Capture/Recapture Part Two

Trying to get yesterday’s post out quickly, I touched only lightly on how to set up the various simulations. So consider them exercises for the intermediate-level simulation maker. I find it interesting how, right after a semester of teaching this stuff, I still have to stop and think how it needs to work. What am I varying? What distribution am I looking at? What does it represent?

Seeing how the two approaches fit together, yet are so different, helps illuminate why confidence intervals can be so tricky.

Anyway, I promised a Very Compelling Real-Life Application of This Technique. I had thought about talking to fisheries people, but even though capture/recapture somehow is nearly always introduced in a fish context, of course it doesn’t have to be. Here we go:

Human Rights and Capture/Recapture

I’ve just recently been introduced to an outfit called the Human Rights Data Analysis Group. Can’t beat them for statistics that matter, and I really have to say, a lot of the explanations and writing on their site is excellent. If you’re looking for Post-AP ideas, as well as caveats about data for everyone, this is a great place to go.

One of the things they do is try to figure out how many people get killed in various trouble areas and in particular events. You get one estimate from some left-leaning NGO. You get another from the Catholics. Information is hard to get, and lists of the dead are incomplete. So it’s not surprising that different groups get different estimates. Whom do you believe?

Suppose the LLNGO thinks that 20 civilians were killed during a protest. They give you a list of the victims. As the same time, the Catholics think that 25 civilians were killed. They have a list too.

Now the key thing: you compare the lists. Suppose the lists have five names in common. Now you’re super confident that at least 40 people were killed, because you have 40 names. But when you think about it, this is exactly the same as capture/recapture—and you can calculate that it’s likely that 100 people were killed.

And this, at root, is how these folks actually make better estimates for the effects of tyranny, torture, war crimes, and other institutionalized misconduct around the world. But only at root. The techniques get more sophisticated in interesting ways that I’m only starting to understand.

For example, one problem with what I just described is the same as when we get realistic about the fish. Why should we assume that every fish in the lake, tagged or untagged, has the same probability of getting caught?

In the human-rights context, this issue is called list independence. That is, do the LLNGO and the Catholics have the same chance of listing each person killed? Of course not. Relatives who might talk to the Catholics might not even speak to the LLNGO, and vice versa. Or they might have been doing their counts in different geographical parts of the protest.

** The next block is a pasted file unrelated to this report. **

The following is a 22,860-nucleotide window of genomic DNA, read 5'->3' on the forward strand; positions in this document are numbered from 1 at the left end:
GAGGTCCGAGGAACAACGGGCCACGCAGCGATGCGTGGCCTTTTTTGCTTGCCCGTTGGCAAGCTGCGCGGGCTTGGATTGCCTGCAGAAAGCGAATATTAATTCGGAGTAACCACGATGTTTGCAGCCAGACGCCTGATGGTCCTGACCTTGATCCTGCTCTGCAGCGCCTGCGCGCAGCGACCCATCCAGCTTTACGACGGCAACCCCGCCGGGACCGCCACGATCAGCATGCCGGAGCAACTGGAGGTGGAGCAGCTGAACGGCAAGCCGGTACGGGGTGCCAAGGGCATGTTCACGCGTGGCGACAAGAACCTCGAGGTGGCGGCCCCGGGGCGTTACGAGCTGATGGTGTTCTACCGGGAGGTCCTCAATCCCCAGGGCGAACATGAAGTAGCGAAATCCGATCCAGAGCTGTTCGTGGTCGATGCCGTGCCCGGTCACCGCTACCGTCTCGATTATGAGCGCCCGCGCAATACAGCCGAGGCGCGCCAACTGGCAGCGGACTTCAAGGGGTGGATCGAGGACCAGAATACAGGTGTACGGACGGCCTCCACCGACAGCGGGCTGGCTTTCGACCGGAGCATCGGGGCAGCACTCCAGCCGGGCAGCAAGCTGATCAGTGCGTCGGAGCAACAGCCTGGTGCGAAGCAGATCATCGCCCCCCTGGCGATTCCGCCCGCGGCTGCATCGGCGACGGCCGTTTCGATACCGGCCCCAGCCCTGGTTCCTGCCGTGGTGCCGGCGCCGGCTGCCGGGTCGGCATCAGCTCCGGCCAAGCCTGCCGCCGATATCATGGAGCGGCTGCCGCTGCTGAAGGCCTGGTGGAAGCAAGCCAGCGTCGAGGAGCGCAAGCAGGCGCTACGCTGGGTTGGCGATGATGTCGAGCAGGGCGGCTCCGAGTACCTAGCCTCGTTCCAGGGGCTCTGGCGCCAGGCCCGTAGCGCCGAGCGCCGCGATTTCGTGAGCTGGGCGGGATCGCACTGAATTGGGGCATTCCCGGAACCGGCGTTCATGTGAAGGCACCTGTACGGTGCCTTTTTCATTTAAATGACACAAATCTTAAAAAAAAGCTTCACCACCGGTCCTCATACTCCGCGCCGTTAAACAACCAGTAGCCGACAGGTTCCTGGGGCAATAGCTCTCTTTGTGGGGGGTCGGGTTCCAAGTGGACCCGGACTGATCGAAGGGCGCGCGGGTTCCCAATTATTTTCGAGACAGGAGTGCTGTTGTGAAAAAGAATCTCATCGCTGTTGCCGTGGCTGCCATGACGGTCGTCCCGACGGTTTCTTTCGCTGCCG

It turns out that, using techniques that seem to be called MSE for Multiple Systems Estimation, you can try to account for list independence and other potential problems, provided you have three or more lists. I’m intrigued to study up on this and learn more, and you can too! Here is the first of a series of blog posts by Amelia Hoover Green. Follow the links to the next chapters. See what you think.

Meanwhile, think about one of the overarching problems from the last post: that the population estimate was so wide. I think that part of the problem is that when my brain is stuck in the fish context, I think it’s impractical to imagine tagging, say, half of the fish in the lake. But you can see from the graphs (and common sense) that if the fraction tagged is small, and the numbers are kind of small, the resulting distributions will be wide and sparse.

The true population P is 100. But this time we tag 50  and recapture 50. That is, one list of casualties has 50 names on it, the other has 50, and the number of overlaps varies, centering at 25.
The true population P is 100. But this time we tag 50 and recapture 50. That is, one list of casualties has 50 names on it, the other has 50, and the number of overlaps varies, centering at 25.

But in this context, we probably start out with the (wrong) assumption that we have almost all of the deaths; so our estimates will be better.

This graph shows estimates of population with, again, a true population of 100, but this time with half of the fish—50 cases—captured and tagged, and 50 recaptured. This is equivalent to each (independent) list having 50 casualties, with varying numbers of names (centered on 25) overlapping.

Notice how the interval has shrunk: it’s now (80, 135) instead of (60, 200).


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Tim Erickson

Math-science ed freelancer and sometime math teacher. In 2014–15, at Mills College in Oakland, California.

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